3. Track your intake with an app. Fat secret and MyFitnessPal are the most common and they both work well. There’s a lot of opinions out there amongst experts about whether someone should track their intake. I’m a fan of it, at least in the beginning so people can develop an awareness of nutrition. Most people are clueless and the tracking teaches them a lot about portion sizes, what foods are high in protein, carbs, and fats etc…. 
  4. Don’t skimp on the protein. This shouldn’t happen if you’re tracking your intake, but if you don’t eat enough protein while in a caloric deficit, especially when you’re training hard, you’re going to spin your wheels with your body composition. Your body needs to be fed amino acids (digested protein) continually throughout the day since it’s poorly stored in the body. If it doesn’t get enough through food/supplements, guess where it’s going to get the amino acids from? You guessed it, your own muscle tissue. 

Strength/HIIT Training and Multi-Joint Movements

Kettlebell training is oftentimes thought of as a great cardiovascular method or a “muscle endurance” method, which it can be, but lest we not forget kettlebell training’s primary use is for developing highly functional and athletic physiques. While you may not have the loading capacity that you would with barbell training, you can certainly load the body more than enough to build muscle and drop fat. Have you seen impressive physiques built with dumbbells? Of course! Have you seen impressive physiques built with Olympic lifting? Of course! Well guess what you get when you combine dumbbells and Olympic lifting? You get the best of both worlds with kettlebell training, in my humble opinion.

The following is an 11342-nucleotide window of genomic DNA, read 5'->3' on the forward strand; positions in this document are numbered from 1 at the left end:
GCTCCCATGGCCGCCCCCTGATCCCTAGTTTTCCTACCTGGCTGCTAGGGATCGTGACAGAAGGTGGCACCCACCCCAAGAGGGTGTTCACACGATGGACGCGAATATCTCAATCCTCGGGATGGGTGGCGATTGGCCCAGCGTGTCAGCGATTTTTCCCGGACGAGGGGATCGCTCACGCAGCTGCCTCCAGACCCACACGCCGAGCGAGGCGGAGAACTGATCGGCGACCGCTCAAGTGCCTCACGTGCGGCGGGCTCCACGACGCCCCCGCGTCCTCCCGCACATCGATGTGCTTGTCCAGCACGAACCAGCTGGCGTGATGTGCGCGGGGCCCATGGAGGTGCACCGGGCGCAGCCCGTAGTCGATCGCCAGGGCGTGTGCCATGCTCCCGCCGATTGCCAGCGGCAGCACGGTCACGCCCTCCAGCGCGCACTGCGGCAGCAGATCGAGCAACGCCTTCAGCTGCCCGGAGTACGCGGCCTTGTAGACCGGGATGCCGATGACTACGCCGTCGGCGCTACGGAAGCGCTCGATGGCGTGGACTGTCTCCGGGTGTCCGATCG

One of the greatest assets to kettlebell training is the ability to efficiently. In a single kettlebell training session you can work in volume for hypertrophy (muscle growth), high intensity interval training (high metabolic demand), low volume strength training (progressive resistance) to build more neuromuscular strength, and Olympic lifting to create more explosiveness. These multi-joint, taxing (in a good way) training modalities will always yield a high metabolic effect on your body, requiring it to remodel itself and keep your metabolism elevated for many hours following the session. But remember, your physique will still largely hinge upon how well you’re doing with your nutrition.